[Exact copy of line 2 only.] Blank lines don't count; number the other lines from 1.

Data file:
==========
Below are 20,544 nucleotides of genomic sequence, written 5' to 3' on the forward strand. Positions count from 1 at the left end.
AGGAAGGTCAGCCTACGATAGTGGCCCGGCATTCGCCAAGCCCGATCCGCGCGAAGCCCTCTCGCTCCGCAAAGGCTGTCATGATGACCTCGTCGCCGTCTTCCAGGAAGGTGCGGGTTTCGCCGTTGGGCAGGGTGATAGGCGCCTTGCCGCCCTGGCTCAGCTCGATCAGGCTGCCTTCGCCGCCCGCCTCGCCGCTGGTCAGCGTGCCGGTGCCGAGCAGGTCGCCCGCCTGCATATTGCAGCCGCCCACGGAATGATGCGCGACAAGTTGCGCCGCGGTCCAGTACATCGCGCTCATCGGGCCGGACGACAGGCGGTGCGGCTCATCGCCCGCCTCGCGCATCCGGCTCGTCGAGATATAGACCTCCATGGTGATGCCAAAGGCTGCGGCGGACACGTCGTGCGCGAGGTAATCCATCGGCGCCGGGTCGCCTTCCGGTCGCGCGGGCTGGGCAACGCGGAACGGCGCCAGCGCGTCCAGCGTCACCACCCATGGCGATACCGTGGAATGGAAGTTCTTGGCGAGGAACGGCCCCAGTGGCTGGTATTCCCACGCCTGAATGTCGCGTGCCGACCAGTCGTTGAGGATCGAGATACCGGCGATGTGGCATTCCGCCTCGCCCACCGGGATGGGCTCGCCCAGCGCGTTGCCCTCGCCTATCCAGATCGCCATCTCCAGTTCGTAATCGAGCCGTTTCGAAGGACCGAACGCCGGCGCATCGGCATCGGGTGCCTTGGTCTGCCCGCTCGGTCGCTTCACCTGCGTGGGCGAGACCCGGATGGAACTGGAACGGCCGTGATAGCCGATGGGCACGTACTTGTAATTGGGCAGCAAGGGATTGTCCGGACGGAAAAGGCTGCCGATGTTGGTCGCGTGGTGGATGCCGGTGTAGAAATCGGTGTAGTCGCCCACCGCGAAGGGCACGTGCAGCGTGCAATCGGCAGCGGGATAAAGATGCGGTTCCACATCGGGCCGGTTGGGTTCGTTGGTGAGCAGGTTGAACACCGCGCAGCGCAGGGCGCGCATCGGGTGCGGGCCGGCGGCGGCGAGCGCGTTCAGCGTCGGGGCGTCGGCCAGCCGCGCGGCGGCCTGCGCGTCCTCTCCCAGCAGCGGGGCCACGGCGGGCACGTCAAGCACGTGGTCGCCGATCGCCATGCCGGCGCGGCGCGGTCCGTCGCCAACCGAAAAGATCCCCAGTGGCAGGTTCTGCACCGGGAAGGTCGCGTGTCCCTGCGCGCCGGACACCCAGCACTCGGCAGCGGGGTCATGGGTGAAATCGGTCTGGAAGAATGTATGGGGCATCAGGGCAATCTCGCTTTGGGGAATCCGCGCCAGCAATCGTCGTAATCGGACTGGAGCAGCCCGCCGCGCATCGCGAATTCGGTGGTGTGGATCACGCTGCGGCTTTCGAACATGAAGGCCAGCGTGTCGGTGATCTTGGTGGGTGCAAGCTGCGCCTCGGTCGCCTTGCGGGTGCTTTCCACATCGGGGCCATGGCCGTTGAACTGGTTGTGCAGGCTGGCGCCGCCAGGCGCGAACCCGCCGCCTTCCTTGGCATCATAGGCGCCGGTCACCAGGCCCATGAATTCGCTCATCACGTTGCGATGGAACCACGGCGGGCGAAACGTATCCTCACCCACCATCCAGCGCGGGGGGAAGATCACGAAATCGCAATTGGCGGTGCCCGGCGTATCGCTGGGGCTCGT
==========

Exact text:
AGGAAGGTCAGCCTACGATAGTGGCCCGGCATTCGCCAAGCCCGATCCGCGCGAAGCCCTCTCGCTCCGCAAAGGCTGTCATGATGACCTCGTCGCCGTCTTCCAGGAAGGTGCGGGTTTCGCCGTTGGGCAGGGTGATAGGCGCCTTGCCGCCCTGGCTCAGCTCGATCAGGCTGCCTTCGCCGCCCGCCTCGCCGCTGGTCAGCGTGCCGGTGCCGAGCAGGTCGCCCGCCTGCATATTGCAGCCGCCCACGGAATGATGCGCGACAAGTTGCGCCGCGGTCCAGTACATCGCGCTCATCGGGCCGGACGACAGGCGGTGCGGCTCATCGCCCGCCTCGCGCATCCGGCTCGTCGAGATATAGACCTCCATGGTGATGCCAAAGGCTGCGGCGGACACGTCGTGCGCGAGGTAATCCATCGGCGCCGGGTCGCCTTCCGGTCGCGCGGGCTGGGCAACGCGGAACGGCGCCAGCGCGTCCAGCGTCACCACCCATGGCGATACCGTGGAATGGAAGTTCTTGGCGAGGAACGGCCCCAGTGGCTGGTATTCCCACGCCTGAATGTCGCGTGCCGACCAGTCGTTGAGGATCGAGATACCGGCGATGTGGCATTCCGCCTCGCCCACCGGGATGGGCTCGCCCAGCGCGTTGCCCTCGCCTATCCAGATCGCCATCTCCAGTTCGTAATCGAGCCGTTTCGAAGGACCGAACGCCGGCGCATCGGCATCGGGTGCCTTGGTCTGCCCGCTCGGTCGCTTCACCTGCGTGGGCGAGACCCGGATGGAACTGGAACGGCCGTGATAGCCGATGGGCACGTACTTGTAATTGGGCAGCAAGGGATTGTCCGGACGGAAAAGGCTGCCGATGTTGGTCGCGTGGTGGATGCCGGTGTAGAAATCGGTGTAGTCGCCCACCGCGAAGGGCACGTGCAGCGTGCAATCGGCAGCGGGATAAAGATGCGGTTCCACATCGGGCCGGTTGGGTTCGTTGGTGAGCAGGTTGAACACCGCGCAGCGCAGGGCGCGCATCGGGTGCGGGCCGGCGGCGGCGAGCGCGTTCAGCGTCGGGGCGTCGGCCAGCCGCGCGGCGGCCTGCGCGTCCTCTCCCAGCAGCGGGGCCACGGCGGGCACGTCAAGCACGTGGTCGCCGATCGCCATGCCGGCGCGGCGCGGTCCGTCGCCAACCGAAAAGATCCCCAGTGGCAGGTTCTGCACCGGGAAGGTCGCGTGTCCCTGCGCGCCGGACACCCAGCACTCGGCAGCGGGGTCATGGGTGAAATCGGTCTGGAAGAATGTATGGGGCATCAGGGCAATCTCGCTTTGGGGAATCCGCGCCAGCAATCGTCGTAATCGGACTGGAGCAGCCCGCCGCGCATCGCGAATTCGGTGGTGTGGATCACGCTGCGGCTTTCGAACATGAAGGCCAGCGTGTCGGTGATCTTGGTGGGTGCAAGCTGCGCCTCGGTCGCCTTGCGGGTGCTTTCCACATCGGGGCCATGGCCGTTGAACTGGTTGTGCAGGCTGGCGCCGCCAGGCGCGAACCCGCCGCCTTCCTTGGCATCATAGGCGCCGGTCACCAGGCCCATGAATTCGCTCATCACGTTGCGATGGAACCACGGCGGGCGAAACGTATCCTCACCCACCATCCAGCGCGGGGGGAAGATCACGAAATCGCAATTGGCGGTGCCCGGCGTATCGCTGGGGCTCGT